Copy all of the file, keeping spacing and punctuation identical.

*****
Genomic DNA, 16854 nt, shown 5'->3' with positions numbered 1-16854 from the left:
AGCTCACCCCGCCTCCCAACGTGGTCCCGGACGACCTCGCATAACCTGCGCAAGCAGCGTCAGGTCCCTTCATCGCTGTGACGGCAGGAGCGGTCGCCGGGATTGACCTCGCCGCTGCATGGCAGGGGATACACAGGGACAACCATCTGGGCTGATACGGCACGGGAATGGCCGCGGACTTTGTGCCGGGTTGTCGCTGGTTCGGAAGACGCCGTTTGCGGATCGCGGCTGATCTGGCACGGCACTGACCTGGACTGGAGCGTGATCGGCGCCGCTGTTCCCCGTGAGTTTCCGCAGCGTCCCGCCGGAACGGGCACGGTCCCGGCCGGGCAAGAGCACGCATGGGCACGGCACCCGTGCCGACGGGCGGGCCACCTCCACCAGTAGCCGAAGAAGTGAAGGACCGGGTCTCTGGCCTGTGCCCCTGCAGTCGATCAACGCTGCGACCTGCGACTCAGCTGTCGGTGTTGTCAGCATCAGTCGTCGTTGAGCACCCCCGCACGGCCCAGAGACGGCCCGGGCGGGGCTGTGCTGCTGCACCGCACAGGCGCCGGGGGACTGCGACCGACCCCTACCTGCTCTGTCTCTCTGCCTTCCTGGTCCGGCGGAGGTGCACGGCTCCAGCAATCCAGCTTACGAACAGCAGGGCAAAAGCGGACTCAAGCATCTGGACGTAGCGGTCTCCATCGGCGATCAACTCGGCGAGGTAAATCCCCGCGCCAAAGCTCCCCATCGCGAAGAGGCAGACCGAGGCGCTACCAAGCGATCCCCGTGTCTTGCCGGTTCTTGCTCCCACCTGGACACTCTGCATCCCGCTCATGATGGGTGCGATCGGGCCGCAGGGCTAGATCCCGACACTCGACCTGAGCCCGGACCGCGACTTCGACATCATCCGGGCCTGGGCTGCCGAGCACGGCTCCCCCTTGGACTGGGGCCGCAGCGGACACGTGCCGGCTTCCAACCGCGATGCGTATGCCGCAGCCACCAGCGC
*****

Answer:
Genomic DNA, 16854 nt, shown 5'->3' with positions numbered 1-16854 from the left:
AGCTCACCCCGCCTCCCAACGTGGTCCCGGACGACCTCGCATAACCTGCGCAAGCAGCGTCAGGTCCCTTCATCGCTGTGACGGCAGGAGCGGTCGCCGGGATTGACCTCGCCGCTGCATGGCAGGGGATACACAGGGACAACCATCTGGGCTGATACGGCACGGGAATGGCCGCGGACTTTGTGCCGGGTTGTCGCTGGTTCGGAAGACGCCGTTTGCGGATCGCGGCTGATCTGGCACGGCACTGACCTGGACTGGAGCGTGATCGGCGCCGCTGTTCCCCGTGAGTTTCCGCAGCGTCCCGCCGGAACGGGCACGGTCCCGGCCGGGCAAGAGCACGCATGGGCACGGCACCCGTGCCGACGGGCGGGCCACCTCCACCAGTAGCCGAAGAAGTGAAGGACCGGGTCTCTGGCCTGTGCCCCTGCAGTCGATCAACGCTGCGACCTGCGACTCAGCTGTCGGTGTTGTCAGCATCAGTCGTCGTTGAGCACCCCCGCACGGCCCAGAGACGGCCCGGGCGGGGCTGTGCTGCTGCACCGCACAGGCGCCGGGGGACTGCGACCGACCCCTACCTGCTCTGTCTCTCTGCCTTCCTGGTCCGGCGGAGGTGCACGGCTCCAGCAATCCAGCTTACGAACAGCAGGGCAAAAGCGGACTCAAGCATCTGGACGTAGCGGTCTCCATCGGCGATCAACTCGGCGAGGTAAATCCCCGCGCCAAAGCTCCCCATCGCGAAGAGGCAGACCGAGGCGCTACCAAGCGATCCCCGTGTCTTGCCGGTTCTTGCTCCCACCTGGACACTCTGCATCCCGCTCATGATGGGTGCGATCGGGCCGCAGGGCTAGATCCCGACACTCGACCTGAGCCCGGACCGCGACTTCGACATCATCCGGGCCTGGGCTGCCGAGCACGGCTCCCCCTTGGACTGGGGCCGCAGCGGACACGTGCCGGCTTCCAACCGCGATGCGTATGCCGCAGCCACCAGCGC